The Mynabirds and Sean Bones
with special guests Matrimony
Friday, Jun 29, 2012 9:00 PM CDT
(8:00 PM Doors)
The High Watt, Nashville, TN
18 years and over
Following 2010's critically acclaimed debut and a year on the road touring as part of Bright Eyes, singer-songwriter Laura Burhenn headed into the studio with producer Richard Swift and emerged with GENERALS, a sophomore album fully armed. In place of the Zen meditations found on the Mynabirds' first album, GENERALS is filled with armies of stomps and claps, sweeping full spectrum orchestrations, and moments that range from intensely personal pleas to shout-out-loud protests with teeth.
GENERALS is both a protest record and concept album. It's fueled by a full decade of Burhenn's political frustration and aimed at finding a revolutionary yet pacifist way in a world where, these days, it seems warring comes quick. Musically you can hear echoes of early PJ Harvey, politically-charged Nina Simone and Low-era David Bowie. It gets down and hip hop dirty, flirts with African melodies and rhythms, goes four-on-the-floor for all out dance jams and has plenty of percussion. Burhenn even plays drums herself on a couple of songs, and a 5-gallon bucket in homage to DC street Go-Go on another.
Lyrically, GENERALS sings the voice of the collective frustration, then moves beyond that. "It was important for me that this record made sense of my own anger and turned it into positive energy," Burhenn says. "I needed it to be transformative -- of both the individual and the body politic. It's as much a meditation on Walt Whitman's hope for America as Gandhi's directive to 'be the change you want to see in the world.'"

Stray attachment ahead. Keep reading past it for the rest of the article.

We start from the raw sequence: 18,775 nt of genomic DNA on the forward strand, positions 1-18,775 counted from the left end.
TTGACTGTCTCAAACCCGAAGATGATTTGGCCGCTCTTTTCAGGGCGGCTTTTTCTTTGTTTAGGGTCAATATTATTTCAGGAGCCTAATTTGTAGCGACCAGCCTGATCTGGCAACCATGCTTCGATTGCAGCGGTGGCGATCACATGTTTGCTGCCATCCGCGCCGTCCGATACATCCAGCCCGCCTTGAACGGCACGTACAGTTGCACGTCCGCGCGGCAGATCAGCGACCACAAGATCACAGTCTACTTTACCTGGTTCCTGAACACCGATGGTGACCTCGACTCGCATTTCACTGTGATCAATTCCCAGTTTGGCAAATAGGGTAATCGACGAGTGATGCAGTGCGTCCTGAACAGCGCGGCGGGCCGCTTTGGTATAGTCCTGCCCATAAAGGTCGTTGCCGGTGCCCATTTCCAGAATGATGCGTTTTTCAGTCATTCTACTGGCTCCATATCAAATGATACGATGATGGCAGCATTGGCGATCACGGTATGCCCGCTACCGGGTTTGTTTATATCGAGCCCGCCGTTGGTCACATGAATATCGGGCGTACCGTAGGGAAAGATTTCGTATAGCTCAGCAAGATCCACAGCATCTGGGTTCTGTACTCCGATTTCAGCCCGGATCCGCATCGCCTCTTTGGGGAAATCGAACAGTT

The album's name comes from a Richard Avedon photo entitled "Generals of the Daughters of the American Revolution." Looking at the portrait of upper class ladies in their pristine satin gowns, Burhenn considered her own supposed eligibility to be a member of DAR and thought about what true revolutionary American women look like. The lineage of women that have stood up to injustice for well over a hundred years -- women like Sojourner Truth, Rosa Parks, Gloria Steinem, Naomi Wolf -- they get their hands dirty. And Burhenn wanted to pay tribute to that.
In conjunction with the release of the album, Burhenn launched a portrait project called The New Revolutionists (www.thenewrevolutionists.org). In an election year when so much time, energy and money will be wasted in political contests, Burhenn wanted to shine a light on women making a difference -- often on shoestring or even nonexistent budgets -- in their own communities all over America, whether they're making headlines or not.
The album will be released on Saddle Creek on June 5, 2012.